The 20th century saw automation take root in most industries. Automakers are one such industry, especially in the wake of the 2008 crash.
Cellphones, TVs and tablets have also seen a rise in the robotic workforce in the last decade.
But mining has seen few advances in the last half-century. Most jobs are still done by humans, and the risks are large.
Mining usually ranks in the top five most dangerous jobs. Threats from machines, collapses and fumes are just a few of the risks.
But now one company is challenging this dated paradigm.
The Trailblazer in Mining Automation
Rio Tinto (NYSE: RIO), a $74 billion global base metal miner, is developing the “Mine of the Future.”
Since 2008, Rio Tinto has been developing autonomous devices. It is now ready to implement these techniques into a new iron mine in Western Australia.
The Koodaideri mine will produce 43 million tons of iron ore per year. That’s a big chunk of the over 800 million tons of iron ore coming out of Australia.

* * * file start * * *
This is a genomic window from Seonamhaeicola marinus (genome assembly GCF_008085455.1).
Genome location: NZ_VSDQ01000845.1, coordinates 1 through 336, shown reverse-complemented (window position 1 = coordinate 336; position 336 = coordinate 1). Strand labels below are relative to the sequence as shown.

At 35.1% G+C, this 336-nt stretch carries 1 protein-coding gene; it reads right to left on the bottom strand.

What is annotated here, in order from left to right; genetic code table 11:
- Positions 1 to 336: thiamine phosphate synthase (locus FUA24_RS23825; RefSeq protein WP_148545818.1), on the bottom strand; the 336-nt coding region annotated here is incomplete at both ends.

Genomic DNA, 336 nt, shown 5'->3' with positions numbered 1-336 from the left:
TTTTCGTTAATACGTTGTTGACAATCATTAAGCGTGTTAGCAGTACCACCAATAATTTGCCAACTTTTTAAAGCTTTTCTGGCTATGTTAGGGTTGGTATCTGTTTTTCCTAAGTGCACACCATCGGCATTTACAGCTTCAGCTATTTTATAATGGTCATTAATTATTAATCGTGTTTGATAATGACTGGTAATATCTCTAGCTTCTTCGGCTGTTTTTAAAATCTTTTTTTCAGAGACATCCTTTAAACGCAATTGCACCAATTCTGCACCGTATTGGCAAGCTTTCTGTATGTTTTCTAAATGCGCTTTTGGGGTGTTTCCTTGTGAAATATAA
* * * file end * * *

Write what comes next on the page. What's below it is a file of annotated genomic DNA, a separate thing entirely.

The cost for this undertaking is $2.6 billion.
The Koodaideri mine will expand on Rio Tinto’s existing mining infrastructure in Western Australia. This region was a testing ground for much of the technology that is going into the futuristic mine.
Over 80 autonomous trucks are already roving around Rio Tinto mines. By the end of next year, that number will grow to nearly 140.
Sixty percent of the railway is operated autonomously. Management is hopeful that in the coming years that value will near 100%.
And over 3,100 miles of drilling was automated leading up to mine construction. That amounts to nearly enough drilling to reach the Earth’s core.
But automation has come at a cost. Rio Tinto recently announced that production of this mine would be 20% more expensive than originally planned.
However, its annual output will be 7.5% higher than previously estimated.
Rio Tinto is the trailblazer in mining automation. Koodaideri will be the first of its kind, and success with this mine will likely push other major miners to consider similar projects.
Consider Rio Tinto to capture the trend toward autonomous mining.
Internal Analyst, Banyan Hill Publishing